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North Carolina students win GAMA competitionNorth Carolina students win GAMA competition

A team of high school students from Hayesville, North Carolina, are the winners of the 2019 GAMA Aviation Design Challenge, the General Aviation Manufacturers Association announced May 15.

Students from Hayesville High School in Hayesville, North Carolina, will help build a Glasair Sportsman like this one in June. (Photo courtesy of Glasair.)

Four students from Hayesville High School will travel to Arlington, Washington, to help built an airplane at Glasair Aviation from June 10 to 22. The GAMA challenge, created in 2013, promotes science, technology, engineering, and mathematics education through aviation curriculum among U.S. high school students. To qualify for the competition, teams of students apply basic aerospace engineering knowledge to modify a virtual airplane with software powered by X-Plane. One hundred thirty-six high schools fielded teams in the competition.

Erie 1 BOCES Harkness Career and Technical Center in Cheektowaga, New York, is the second place winner. They will receive a two-day Redbird Flight Simulations STEM lab camp, hosted at their high school campus. Erie 1 BOCES was the first-place winner in the 2018 competition.

“Our team of engineers serving as judges were extremely impressed with the quality of the designs submitted in this year’s competition,” GAMA President and CEO Pete Bunce said in a news release. “We look forward to working with these young people and teaching them more about the exciting world of aviation through the unique experiences of the Glasair Sportsman build and Redbird STEM camp.”

“Hayesville High School could not be more excited about winning this contest,” Hayesville Principal Catherine Andrews said.

Hayesville’s STEAM program (the A is for aviation) has been in place since 2015, teacher Scott Hanna told AOPA. Hanna, a pilot and advanced ground instructor, put together the initial curriculum but plans to use AOPA’s high school STEM curriculum beginning in the fall. AOPA’s You Can Fly High School Initiative seeks to rebuild the pilot population and the aviation industry from the ground up by providing high-quality STEM-based aviation education to high school students nationwide. The ninth and tenth grade curricula will be available in the fall.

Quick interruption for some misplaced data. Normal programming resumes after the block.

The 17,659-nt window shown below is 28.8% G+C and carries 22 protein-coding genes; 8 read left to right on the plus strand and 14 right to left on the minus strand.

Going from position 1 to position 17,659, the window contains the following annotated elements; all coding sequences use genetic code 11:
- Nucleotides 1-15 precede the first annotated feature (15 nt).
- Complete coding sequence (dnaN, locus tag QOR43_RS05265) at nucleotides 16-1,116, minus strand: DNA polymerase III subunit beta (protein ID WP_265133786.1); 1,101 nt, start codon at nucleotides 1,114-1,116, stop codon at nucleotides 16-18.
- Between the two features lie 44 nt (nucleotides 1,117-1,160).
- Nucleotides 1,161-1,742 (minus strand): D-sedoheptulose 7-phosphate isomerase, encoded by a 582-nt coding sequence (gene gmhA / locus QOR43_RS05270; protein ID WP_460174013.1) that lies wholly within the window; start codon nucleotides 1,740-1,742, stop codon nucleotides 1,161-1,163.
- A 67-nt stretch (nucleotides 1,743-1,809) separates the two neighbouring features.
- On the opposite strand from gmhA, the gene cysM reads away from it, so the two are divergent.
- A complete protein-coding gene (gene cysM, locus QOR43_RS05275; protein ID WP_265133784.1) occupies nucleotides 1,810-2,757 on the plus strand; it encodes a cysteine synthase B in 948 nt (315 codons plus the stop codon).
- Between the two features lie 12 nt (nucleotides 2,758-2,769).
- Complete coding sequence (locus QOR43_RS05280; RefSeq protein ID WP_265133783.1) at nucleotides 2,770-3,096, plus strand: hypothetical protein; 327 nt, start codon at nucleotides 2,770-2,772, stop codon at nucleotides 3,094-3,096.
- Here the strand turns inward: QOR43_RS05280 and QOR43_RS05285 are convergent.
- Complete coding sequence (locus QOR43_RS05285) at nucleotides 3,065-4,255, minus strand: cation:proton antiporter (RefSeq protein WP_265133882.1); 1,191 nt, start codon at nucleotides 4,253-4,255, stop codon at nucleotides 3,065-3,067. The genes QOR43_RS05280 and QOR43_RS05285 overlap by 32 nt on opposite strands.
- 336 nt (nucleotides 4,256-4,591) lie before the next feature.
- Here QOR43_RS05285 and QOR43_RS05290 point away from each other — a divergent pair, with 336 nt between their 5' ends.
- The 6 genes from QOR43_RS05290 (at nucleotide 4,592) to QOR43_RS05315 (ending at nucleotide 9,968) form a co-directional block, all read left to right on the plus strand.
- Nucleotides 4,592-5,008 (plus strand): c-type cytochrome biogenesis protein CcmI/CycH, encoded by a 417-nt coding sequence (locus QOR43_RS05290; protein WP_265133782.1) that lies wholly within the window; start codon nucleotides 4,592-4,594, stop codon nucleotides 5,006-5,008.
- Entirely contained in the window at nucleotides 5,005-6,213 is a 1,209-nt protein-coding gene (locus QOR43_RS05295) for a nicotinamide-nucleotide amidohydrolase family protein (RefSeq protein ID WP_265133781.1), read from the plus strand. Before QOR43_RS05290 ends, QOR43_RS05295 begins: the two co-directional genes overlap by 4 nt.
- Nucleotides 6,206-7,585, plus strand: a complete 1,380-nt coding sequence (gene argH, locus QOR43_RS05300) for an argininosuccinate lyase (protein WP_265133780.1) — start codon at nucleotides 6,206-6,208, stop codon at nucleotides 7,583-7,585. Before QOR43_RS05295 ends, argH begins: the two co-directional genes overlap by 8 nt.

“I’m very happy to work with the kids and very happy to get hooked up with the AOPA curriculum,” he said. “Most of what we have been doing has been off the cuff.” Even so, the program has attracted the attention of several area schools that also are pursuing aviation programs, he said.

“It’s really taking off,” he said of Hayesville’s STEAM program. When the program was first established, a donor provided a Zenith STOL CH701 for students to build, but they couldn’t do it because they didn’t have “the knowledge and a place to do it,” Hanna noted. He hopes that the GAMA challenge will provide students with the knowledge to proceed, and evidence of the program’s success will yield a place to assemble the 701.

Twenty-eight students have completed the Hayesville STEAM program since its inception four years ago, Hanna said. Five have soloed; two are about to get their private pilot certificates. Of this year’s group, one graduating senior has been accepted to Embry-Riddle Aeronautical University in Daytona Beach, Florida. A second graduating senior will attend the University of Alabama, where he will pursue a degree in aeronautical engineering.

This was Hayesville’s second attempt at the GAMA challenge, Hanna said.

Jill W. Tallman

Jill W. Tallman

AOPA Technical Editor
AOPA Technical Editor Jill W. Tallman is an instrument-rated private pilot who is part-owner of a Cessna 182Q.
Topics: General Aviation Manufacturers Association, Training and Safety, Aviation Education Programs

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